Sunday, Dec. 20
Puget Sound Harp Society
Mountlake Terrace Library
23300 58th Ave. W.
Imagine you are perusing your favorite book titles at our local library and somewhere in the back of your mind you hear the lilting notes of a harp rising and falling, encircling you in a ribbon of music.
If you are at the Mountlake Terrace Library, that weave of sound is not just your imagination taking you to melodic serenity — there are a couple of elements in play:
It’s most likely the third Sunday of the month and the members of the Puget Sound Folk Harp Society (PSHS) have gathered for an open-to-the public “jam” session.
Once a month for a number of years, the Puget Sound Folk Harp Society has used the Mountlake Terrace library as a gathering place for those who want to meet between musical engagements.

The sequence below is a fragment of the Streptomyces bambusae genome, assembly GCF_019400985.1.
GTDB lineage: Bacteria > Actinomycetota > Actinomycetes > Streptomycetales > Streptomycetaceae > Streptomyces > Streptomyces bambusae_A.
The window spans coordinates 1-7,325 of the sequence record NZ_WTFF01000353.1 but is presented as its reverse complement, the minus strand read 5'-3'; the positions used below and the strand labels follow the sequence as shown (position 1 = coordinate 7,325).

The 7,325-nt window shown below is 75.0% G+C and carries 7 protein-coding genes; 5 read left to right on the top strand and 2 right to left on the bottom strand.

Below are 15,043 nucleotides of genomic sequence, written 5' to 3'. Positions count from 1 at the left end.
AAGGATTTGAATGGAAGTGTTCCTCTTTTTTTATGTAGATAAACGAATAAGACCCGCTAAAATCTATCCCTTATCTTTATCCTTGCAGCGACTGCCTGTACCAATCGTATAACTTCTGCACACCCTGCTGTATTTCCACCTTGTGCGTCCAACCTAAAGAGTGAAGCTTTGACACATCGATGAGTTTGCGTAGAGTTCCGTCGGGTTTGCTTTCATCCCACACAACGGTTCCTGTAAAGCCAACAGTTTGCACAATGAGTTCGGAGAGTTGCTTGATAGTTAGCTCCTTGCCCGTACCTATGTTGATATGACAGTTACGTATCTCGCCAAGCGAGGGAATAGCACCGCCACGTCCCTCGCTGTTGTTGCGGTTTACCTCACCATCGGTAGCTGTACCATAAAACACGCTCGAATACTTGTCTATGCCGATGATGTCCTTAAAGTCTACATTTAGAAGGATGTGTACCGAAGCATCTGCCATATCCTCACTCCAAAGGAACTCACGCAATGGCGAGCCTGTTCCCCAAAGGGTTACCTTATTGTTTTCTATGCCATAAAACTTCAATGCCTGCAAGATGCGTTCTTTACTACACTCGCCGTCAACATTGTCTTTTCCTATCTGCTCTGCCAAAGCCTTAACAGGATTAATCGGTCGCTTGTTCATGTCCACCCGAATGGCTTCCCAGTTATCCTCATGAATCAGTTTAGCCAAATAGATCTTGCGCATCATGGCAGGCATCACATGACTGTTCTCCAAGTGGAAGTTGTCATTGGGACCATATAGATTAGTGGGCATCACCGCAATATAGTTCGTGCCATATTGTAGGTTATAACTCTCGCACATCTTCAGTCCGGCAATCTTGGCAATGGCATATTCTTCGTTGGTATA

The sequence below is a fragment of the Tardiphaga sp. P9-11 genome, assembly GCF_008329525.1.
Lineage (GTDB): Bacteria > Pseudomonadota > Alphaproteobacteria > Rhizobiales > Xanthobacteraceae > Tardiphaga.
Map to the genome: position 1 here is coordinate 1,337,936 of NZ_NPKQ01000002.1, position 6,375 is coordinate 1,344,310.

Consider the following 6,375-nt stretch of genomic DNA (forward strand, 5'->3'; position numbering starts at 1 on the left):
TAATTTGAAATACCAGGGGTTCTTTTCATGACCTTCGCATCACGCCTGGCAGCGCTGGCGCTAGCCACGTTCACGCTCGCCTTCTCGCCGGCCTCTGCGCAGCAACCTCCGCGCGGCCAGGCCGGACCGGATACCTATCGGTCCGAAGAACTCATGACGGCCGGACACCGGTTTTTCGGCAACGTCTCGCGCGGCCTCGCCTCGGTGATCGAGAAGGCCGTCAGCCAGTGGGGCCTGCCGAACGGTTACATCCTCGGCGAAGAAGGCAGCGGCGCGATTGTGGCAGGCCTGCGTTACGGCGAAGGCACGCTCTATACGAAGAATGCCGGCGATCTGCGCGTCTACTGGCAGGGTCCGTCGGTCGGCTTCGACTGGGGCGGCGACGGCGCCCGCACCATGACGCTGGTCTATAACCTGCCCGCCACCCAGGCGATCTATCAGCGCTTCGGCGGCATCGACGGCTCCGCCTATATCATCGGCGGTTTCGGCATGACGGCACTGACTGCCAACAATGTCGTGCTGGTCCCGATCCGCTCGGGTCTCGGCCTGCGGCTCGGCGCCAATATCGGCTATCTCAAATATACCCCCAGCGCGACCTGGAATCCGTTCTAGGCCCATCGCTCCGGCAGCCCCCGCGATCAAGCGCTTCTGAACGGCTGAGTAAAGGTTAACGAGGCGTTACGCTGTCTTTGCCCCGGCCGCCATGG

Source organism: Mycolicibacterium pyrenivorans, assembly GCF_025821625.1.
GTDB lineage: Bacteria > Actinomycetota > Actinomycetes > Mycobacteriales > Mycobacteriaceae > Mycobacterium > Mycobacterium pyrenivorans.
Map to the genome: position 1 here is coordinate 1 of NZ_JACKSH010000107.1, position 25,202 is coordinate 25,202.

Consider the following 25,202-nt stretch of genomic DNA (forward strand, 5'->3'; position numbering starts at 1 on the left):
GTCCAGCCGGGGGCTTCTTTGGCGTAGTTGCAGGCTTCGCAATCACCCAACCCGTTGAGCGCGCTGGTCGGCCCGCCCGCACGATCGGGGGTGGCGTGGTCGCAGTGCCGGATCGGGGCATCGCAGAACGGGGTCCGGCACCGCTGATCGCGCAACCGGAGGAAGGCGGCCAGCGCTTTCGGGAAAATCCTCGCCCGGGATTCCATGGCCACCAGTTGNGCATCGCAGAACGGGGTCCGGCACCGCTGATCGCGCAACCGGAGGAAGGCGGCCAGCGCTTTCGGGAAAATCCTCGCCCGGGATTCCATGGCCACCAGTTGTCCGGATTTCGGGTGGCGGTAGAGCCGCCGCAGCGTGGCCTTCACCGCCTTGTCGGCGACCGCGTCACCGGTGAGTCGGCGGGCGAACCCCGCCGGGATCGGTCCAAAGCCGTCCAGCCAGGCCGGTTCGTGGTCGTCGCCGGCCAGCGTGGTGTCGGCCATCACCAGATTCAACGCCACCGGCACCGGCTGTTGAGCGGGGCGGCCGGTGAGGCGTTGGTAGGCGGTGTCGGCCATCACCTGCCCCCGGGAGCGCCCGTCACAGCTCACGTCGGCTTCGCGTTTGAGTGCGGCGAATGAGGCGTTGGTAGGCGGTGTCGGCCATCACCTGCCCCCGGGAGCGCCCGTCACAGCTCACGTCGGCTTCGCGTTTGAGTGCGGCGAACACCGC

According to reference librarian Jenny Rollett, “although the harpists gather in a closed-door meeting room where they are joined by small audiences, their music does filter out to the library and is very lovely to hear.”
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We were able to sit down with Diane Moss (DM), an active member of the Puget Sound Folk Harp Society for an exclusive MLTnews (MLTN) interview and we’d like to invite you to pull up a chair and listen in as she tells us about the Society and harp circles:
MLTN: Diane, we were intrigued when we first learned that a harp circle was meeting at the Mountlake Terrace Library and would like to thank you for taking the time to online-chat with MLTnews about the harp circle — and more.
Would you please tell MLTnews readers a bit about the setting?